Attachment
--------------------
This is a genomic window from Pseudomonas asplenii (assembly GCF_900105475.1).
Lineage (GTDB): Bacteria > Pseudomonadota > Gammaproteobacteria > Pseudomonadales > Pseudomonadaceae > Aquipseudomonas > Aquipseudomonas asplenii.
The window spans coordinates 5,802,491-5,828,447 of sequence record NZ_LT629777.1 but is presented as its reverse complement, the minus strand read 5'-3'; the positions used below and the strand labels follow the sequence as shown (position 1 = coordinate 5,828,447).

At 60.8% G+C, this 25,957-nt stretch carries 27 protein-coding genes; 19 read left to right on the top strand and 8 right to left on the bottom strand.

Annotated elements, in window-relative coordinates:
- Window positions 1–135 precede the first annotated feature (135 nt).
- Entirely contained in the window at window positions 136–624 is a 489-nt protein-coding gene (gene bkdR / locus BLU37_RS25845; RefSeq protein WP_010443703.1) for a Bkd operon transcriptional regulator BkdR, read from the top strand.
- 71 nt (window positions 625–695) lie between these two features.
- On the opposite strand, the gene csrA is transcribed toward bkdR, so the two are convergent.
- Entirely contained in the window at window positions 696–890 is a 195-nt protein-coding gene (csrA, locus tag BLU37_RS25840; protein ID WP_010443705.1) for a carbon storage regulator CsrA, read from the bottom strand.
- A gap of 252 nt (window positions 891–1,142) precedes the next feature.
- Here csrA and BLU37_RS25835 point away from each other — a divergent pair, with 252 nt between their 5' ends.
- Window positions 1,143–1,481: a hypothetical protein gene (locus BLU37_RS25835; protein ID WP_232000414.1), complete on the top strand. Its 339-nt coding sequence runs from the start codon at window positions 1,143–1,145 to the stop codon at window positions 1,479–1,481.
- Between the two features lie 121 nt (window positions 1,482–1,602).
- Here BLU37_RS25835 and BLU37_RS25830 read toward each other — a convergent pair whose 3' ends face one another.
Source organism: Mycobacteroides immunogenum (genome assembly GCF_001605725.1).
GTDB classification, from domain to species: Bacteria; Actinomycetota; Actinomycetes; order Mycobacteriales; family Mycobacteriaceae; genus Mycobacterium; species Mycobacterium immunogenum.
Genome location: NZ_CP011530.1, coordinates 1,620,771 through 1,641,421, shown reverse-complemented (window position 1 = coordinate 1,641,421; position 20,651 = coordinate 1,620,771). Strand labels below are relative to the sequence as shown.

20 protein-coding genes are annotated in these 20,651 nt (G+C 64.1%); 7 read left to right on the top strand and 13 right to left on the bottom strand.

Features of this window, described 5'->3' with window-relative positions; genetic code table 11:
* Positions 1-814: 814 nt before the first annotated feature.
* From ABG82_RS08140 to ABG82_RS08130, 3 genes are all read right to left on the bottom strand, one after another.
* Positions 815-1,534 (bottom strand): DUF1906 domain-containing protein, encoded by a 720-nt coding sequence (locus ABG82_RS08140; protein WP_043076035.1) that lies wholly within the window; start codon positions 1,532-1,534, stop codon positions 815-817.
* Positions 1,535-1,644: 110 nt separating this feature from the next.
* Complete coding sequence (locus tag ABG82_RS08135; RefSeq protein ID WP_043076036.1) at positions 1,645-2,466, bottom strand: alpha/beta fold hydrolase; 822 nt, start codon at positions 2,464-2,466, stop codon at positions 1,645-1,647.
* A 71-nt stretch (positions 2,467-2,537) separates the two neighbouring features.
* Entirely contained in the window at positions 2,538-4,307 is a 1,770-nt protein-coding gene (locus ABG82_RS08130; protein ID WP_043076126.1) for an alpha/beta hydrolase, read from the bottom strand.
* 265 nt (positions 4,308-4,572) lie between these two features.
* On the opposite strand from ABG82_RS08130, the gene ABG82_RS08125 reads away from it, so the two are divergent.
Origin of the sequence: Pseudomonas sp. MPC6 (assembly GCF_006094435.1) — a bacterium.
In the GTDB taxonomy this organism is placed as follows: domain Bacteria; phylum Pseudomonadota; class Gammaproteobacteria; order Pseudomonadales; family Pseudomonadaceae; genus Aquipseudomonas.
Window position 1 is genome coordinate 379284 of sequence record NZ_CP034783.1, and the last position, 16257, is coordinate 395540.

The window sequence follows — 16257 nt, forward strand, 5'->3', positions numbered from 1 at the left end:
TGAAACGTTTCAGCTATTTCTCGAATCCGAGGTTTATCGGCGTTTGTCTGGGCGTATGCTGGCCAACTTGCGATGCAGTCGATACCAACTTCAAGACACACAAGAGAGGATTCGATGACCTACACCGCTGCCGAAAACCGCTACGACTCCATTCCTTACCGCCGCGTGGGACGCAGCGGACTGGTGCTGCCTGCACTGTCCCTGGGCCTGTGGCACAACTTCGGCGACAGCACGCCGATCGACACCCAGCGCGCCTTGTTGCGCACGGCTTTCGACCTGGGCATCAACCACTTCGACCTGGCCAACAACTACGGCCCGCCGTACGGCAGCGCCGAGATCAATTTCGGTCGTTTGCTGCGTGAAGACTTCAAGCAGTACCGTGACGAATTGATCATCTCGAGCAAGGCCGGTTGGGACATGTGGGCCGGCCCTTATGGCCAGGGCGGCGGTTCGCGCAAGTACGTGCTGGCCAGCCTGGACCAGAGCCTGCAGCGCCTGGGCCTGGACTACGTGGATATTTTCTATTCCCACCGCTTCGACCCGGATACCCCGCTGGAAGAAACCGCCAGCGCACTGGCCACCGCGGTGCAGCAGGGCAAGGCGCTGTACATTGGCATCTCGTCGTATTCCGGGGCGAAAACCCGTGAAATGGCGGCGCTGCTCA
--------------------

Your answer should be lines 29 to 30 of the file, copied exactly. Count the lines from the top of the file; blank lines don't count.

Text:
* On the opposite strand from ABG82_RS08130, the gene ABG82_RS08125 reads away from it, so the two are divergent.
Origin of the sequence: Pseudomonas sp. MPC6 (assembly GCF_006094435.1) — a bacterium.